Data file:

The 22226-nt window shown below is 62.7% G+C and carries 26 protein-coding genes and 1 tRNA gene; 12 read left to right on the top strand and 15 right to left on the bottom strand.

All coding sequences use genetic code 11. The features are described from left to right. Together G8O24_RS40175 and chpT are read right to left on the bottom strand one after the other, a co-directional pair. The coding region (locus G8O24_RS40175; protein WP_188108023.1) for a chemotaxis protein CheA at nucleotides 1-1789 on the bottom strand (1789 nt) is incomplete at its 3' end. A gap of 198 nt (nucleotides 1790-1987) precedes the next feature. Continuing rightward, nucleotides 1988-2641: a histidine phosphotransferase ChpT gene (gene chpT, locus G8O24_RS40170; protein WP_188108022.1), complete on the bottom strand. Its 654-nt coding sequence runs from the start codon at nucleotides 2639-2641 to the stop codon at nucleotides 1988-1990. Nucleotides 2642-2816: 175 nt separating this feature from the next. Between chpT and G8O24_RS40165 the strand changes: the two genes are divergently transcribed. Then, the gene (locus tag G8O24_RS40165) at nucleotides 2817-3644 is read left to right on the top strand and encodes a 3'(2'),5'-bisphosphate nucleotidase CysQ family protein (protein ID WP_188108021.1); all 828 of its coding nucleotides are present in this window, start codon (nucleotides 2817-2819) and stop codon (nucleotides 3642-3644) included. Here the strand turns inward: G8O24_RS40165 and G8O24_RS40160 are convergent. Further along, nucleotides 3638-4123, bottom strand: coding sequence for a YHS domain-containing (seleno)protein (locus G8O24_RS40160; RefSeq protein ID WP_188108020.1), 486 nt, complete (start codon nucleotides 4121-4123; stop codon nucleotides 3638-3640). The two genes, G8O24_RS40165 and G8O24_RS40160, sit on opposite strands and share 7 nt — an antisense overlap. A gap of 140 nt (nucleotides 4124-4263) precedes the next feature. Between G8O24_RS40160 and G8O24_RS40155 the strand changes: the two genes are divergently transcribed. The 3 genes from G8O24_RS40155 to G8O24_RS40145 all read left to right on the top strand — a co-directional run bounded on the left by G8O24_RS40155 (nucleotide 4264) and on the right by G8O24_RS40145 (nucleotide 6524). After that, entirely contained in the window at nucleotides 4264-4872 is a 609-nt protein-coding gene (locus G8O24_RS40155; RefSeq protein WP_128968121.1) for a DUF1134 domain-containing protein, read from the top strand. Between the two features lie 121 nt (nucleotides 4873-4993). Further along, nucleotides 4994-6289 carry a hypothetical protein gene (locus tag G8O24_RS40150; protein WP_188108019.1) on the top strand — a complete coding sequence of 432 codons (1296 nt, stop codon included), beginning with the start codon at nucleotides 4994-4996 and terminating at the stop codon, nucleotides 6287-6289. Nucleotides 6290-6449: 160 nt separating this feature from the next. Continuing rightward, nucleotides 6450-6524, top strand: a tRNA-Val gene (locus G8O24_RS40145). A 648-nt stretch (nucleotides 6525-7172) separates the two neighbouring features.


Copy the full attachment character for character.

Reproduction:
The 22226-nt window shown below is 62.7% G+C and carries 26 protein-coding genes and 1 tRNA gene; 12 read left to right on the top strand and 15 right to left on the bottom strand.

All coding sequences use genetic code 11. The features are described from left to right. Together G8O24_RS40175 and chpT are read right to left on the bottom strand one after the other, a co-directional pair. The coding region (locus G8O24_RS40175; protein WP_188108023.1) for a chemotaxis protein CheA at nucleotides 1-1789 on the bottom strand (1789 nt) is incomplete at its 3' end. A gap of 198 nt (nucleotides 1790-1987) precedes the next feature. Continuing rightward, nucleotides 1988-2641: a histidine phosphotransferase ChpT gene (gene chpT, locus G8O24_RS40170; protein WP_188108022.1), complete on the bottom strand. Its 654-nt coding sequence runs from the start codon at nucleotides 2639-2641 to the stop codon at nucleotides 1988-1990. Nucleotides 2642-2816: 175 nt separating this feature from the next. Between chpT and G8O24_RS40165 the strand changes: the two genes are divergently transcribed. Then, the gene (locus tag G8O24_RS40165) at nucleotides 2817-3644 is read left to right on the top strand and encodes a 3'(2'),5'-bisphosphate nucleotidase CysQ family protein (protein ID WP_188108021.1); all 828 of its coding nucleotides are present in this window, start codon (nucleotides 2817-2819) and stop codon (nucleotides 3642-3644) included. Here the strand turns inward: G8O24_RS40165 and G8O24_RS40160 are convergent. Further along, nucleotides 3638-4123, bottom strand: coding sequence for a YHS domain-containing (seleno)protein (locus G8O24_RS40160; RefSeq protein ID WP_188108020.1), 486 nt, complete (start codon nucleotides 4121-4123; stop codon nucleotides 3638-3640). The two genes, G8O24_RS40165 and G8O24_RS40160, sit on opposite strands and share 7 nt — an antisense overlap. A gap of 140 nt (nucleotides 4124-4263) precedes the next feature. Between G8O24_RS40160 and G8O24_RS40155 the strand changes: the two genes are divergently transcribed. The 3 genes from G8O24_RS40155 to G8O24_RS40145 all read left to right on the top strand — a co-directional run bounded on the left by G8O24_RS40155 (nucleotide 4264) and on the right by G8O24_RS40145 (nucleotide 6524). After that, entirely contained in the window at nucleotides 4264-4872 is a 609-nt protein-coding gene (locus G8O24_RS40155; RefSeq protein WP_128968121.1) for a DUF1134 domain-containing protein, read from the top strand. Between the two features lie 121 nt (nucleotides 4873-4993). Further along, nucleotides 4994-6289 carry a hypothetical protein gene (locus tag G8O24_RS40150; protein WP_188108019.1) on the top strand — a complete coding sequence of 432 codons (1296 nt, stop codon included), beginning with the start codon at nucleotides 4994-4996 and terminating at the stop codon, nucleotides 6287-6289. Nucleotides 6290-6449: 160 nt separating this feature from the next. Continuing rightward, nucleotides 6450-6524, top strand: a tRNA-Val gene (locus G8O24_RS40145). A 648-nt stretch (nucleotides 6525-7172) separates the two neighbouring features.